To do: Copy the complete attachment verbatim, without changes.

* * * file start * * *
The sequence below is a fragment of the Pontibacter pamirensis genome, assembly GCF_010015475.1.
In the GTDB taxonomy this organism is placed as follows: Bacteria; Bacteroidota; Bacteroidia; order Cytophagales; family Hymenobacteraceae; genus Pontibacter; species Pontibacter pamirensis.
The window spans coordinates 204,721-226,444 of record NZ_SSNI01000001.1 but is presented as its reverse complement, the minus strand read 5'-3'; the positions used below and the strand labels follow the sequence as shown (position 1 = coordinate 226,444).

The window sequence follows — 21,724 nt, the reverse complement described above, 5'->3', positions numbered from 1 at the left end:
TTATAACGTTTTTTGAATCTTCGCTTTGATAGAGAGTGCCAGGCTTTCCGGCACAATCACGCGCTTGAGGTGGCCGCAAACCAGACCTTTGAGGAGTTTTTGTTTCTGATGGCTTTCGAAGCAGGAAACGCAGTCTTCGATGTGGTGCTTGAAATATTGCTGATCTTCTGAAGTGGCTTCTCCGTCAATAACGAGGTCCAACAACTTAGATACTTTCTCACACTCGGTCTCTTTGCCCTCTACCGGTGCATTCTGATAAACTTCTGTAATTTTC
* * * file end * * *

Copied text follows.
The sequence below is a fragment of the Pontibacter pamirensis genome, assembly GCF_010015475.1.
In the GTDB taxonomy this organism is placed as follows: Bacteria; Bacteroidota; Bacteroidia; order Cytophagales; family Hymenobacteraceae; genus Pontibacter; species Pontibacter pamirensis.
The window spans coordinates 204,721-226,444 of record NZ_SSNI01000001.1 but is presented as its reverse complement, the minus strand read 5'-3'; the positions used below and the strand labels follow the sequence as shown (position 1 = coordinate 226,444).

The window sequence follows — 21,724 nt, the reverse complement described above, 5'->3', positions numbered from 1 at the left end:
TTATAACGTTTTTTGAATCTTCGCTTTGATAGAGAGTGCCAGGCTTTCCGGCACAATCACGCGCTTGAGGTGGCCGCAAACCAGACCTTTGAGGAGTTTTTGTTTCTGATGGCTTTCGAAGCAGGAAACGCAGTCTTCGATGTGGTGCTTGAAATATTGCTGATCTTCTGAAGTGGCTTCTCCGTCAATAACGAGGTCCAACAACTTAGATACTTTCTCACACTCGGTCTCTTTGCCCTCTACCGGTGCATTCTGATAAACTTCTGTAATTTTC